In the course of the internship, I was introduced to another intern. We were assigned a project to do together which would occupy a majority of our time at the organization. The challenge in this was not that we did not get along, although tongue-in-cheek- I was from Babson and she was from Bentley- but rather that we had very different work ethics. This difference was evident in the first few weeks as we discussed how to go about doing the project. Moreover, although we had previously been working with different teams in different locations, our supervisor stated that we needed to stick together for the remainder of the internship. As such, even though we each wanted to continue working with our teams and deepening the connections we were forming, we had to compromise on what we wanted in order to accomplish what we needed to do. Babson students who have gone through the first year are familiar with the signature Babson course- Foundations of Management and Entrepreneurship, and have thus gone through the Organizational Behavior curriculum that emphasizes on the stages of teaming: “Forming, Norming, Storming and Performing”. Looking back, these are the precise stages we went through, albeit in different order, as our storming stage came early in our teaming process before we eventually created norms to aid our working relationship. Navigating through the “storming” stage of our working relationship was indeed more challenging than the project itself, and could easily have caused us to under-perform. The major lesson I learnt from this was the importance of flexing to the people one is working with. It would have been very easy for us to clash, and consistently do so for the entirety of the project, but at some point we realized that we would be stuck in a quagmire if we did not rise above our petty misunderstandings. Eventually, we both had to compromise and meet each other halfway. This was a major turning point in our relationship because it was only after we had come to this realization, that we were able to focus our attention primarily on the project, and less on arguing with each other. It was also much easier to build rapport with each other and we became quite close after resolving the conflict. I believe it also bolstered our performance because we were able to leverage our different perspectives and work ethics. During this time, I also chose to read a book about negotiation skills which provided several useful lessons that improved my understanding of the situation we faced.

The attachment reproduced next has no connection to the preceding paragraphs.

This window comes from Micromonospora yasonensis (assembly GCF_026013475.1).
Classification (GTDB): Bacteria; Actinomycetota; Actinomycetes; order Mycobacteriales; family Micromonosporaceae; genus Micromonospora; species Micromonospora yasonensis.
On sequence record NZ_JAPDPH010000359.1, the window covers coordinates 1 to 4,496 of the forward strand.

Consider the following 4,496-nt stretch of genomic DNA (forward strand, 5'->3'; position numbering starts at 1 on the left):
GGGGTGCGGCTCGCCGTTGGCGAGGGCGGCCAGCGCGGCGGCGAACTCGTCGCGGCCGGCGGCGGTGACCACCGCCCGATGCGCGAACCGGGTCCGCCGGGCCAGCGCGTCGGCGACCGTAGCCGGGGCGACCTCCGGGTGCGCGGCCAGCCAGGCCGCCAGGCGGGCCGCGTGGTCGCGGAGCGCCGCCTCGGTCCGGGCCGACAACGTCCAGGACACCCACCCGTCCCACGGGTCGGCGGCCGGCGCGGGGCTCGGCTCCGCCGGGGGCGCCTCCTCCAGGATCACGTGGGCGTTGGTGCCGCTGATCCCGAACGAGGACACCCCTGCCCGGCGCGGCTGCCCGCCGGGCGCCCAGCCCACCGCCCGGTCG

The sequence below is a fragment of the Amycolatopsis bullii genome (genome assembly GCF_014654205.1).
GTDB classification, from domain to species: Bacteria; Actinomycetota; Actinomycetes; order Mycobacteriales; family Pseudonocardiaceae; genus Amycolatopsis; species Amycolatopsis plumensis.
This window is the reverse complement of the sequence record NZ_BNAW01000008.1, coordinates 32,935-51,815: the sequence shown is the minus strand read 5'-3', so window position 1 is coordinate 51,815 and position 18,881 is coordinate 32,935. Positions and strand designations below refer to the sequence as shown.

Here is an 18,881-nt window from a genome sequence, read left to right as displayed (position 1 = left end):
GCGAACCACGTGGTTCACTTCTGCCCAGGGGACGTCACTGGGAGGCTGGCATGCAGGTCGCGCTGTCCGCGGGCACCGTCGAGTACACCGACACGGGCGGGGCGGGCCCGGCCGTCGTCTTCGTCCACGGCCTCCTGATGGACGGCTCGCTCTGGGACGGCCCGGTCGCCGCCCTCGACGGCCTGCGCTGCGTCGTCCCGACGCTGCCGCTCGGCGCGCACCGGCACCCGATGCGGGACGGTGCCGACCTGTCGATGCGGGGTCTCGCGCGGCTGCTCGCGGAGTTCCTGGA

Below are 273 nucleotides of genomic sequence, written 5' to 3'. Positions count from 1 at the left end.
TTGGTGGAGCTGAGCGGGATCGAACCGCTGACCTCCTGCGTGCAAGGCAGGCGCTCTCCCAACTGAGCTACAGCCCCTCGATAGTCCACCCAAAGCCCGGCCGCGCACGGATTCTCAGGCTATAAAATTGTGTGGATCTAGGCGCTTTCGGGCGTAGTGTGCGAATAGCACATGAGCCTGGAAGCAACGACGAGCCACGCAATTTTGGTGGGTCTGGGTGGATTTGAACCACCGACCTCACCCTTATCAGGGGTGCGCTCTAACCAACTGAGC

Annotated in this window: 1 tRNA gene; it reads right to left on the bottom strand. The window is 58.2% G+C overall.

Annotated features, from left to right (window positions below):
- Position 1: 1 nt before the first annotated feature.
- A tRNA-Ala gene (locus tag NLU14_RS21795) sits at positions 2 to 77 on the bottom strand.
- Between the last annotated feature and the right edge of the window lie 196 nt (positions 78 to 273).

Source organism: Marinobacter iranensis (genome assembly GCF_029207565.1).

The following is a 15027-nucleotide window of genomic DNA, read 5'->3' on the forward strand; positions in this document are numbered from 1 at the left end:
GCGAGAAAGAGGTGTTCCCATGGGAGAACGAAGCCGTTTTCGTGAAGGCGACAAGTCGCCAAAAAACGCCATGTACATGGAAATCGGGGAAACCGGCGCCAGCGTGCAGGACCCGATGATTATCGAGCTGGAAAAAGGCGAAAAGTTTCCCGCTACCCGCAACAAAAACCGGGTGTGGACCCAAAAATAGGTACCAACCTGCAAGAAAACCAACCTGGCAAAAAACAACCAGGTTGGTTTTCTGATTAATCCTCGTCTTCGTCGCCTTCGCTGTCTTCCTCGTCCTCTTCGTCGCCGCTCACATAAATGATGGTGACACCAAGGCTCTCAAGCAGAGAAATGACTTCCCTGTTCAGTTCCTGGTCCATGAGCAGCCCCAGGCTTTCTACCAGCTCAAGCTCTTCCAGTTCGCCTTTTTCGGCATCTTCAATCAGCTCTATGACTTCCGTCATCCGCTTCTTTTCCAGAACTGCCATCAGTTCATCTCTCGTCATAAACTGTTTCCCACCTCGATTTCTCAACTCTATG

1. Be prepared, flexible and dynamic.

In the final weeks of the internship, it happened that as interns, we had an entire day of training, and so did not report to the teams we worked with. The following morning, I found a backlog of numerous emails sent the previous day. Much to my surprise, my supervisor had arranged for an impromptu shadow day in another service line for that day, in lieu of a decision I would soon be making concerning the various service lines. There were also several emails giving me instructions as well as tasks that I needed to complete urgently. Flexibility meant that I had to rearrange the commitments made for that day in order to meet the expectations of my supervisor. Furthermore, although I had not prepared myself mentally for the shadow day, I had to put my best foot forward while meeting and working with the person for the first time. I also had to follow-up on the emails I had received and act on them immediately. Indeed,  I was under pressure that day. In another instance, the theme of a project I was working on was suddenly changed a few days to the final presentation. Thus, although my team had compiled reports corresponding to a specific theme, we had to adapt the presentation to suit the change in theme. As expected, my team had very conflicting emotions about the late change in expectations from our supervisor. All the same, we opted to flex in order to meet the expectations set upon us.

Of course, there were numerous other lessons that came with interning in two different organizations, however, these are the major challenges I overcame, which ingrained in me the lessons outlined above. Certainly, I do expect that there are many other skills/abilities that interns are tested for, because as recruiters do insist; the internship is an on-site prolonged interview process. I do hope nonetheless, that the lessons aforementioned give students an idea as to what they should expect in an internship, as well as giving them an edge in meeting the expectations of the organization they intern with.